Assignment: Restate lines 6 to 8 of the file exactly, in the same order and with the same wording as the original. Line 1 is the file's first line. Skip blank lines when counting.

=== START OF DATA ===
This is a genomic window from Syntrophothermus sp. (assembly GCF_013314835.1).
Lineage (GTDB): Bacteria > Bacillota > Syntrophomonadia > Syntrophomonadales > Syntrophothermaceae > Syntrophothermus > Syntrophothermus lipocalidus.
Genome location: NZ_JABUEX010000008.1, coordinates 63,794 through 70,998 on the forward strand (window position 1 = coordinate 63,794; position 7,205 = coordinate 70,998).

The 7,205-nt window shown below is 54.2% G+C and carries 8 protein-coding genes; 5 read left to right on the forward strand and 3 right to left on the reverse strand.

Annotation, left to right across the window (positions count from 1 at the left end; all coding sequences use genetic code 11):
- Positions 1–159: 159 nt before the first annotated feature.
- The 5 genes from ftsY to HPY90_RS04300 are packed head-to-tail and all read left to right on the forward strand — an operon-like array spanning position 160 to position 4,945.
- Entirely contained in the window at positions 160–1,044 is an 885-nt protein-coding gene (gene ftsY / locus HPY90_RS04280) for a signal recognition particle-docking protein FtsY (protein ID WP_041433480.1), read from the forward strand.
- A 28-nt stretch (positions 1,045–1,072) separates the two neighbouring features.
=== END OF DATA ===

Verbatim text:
- Positions 1–159: 159 nt before the first annotated feature.
- The 5 genes from ftsY to HPY90_RS04300 are packed head-to-tail and all read left to right on the forward strand — an operon-like array spanning position 160 to position 4,945.
- Entirely contained in the window at positions 160–1,044 is an 885-nt protein-coding gene (gene ftsY / locus HPY90_RS04280) for a signal recognition particle-docking protein FtsY (protein ID WP_041433480.1), read from the forward strand.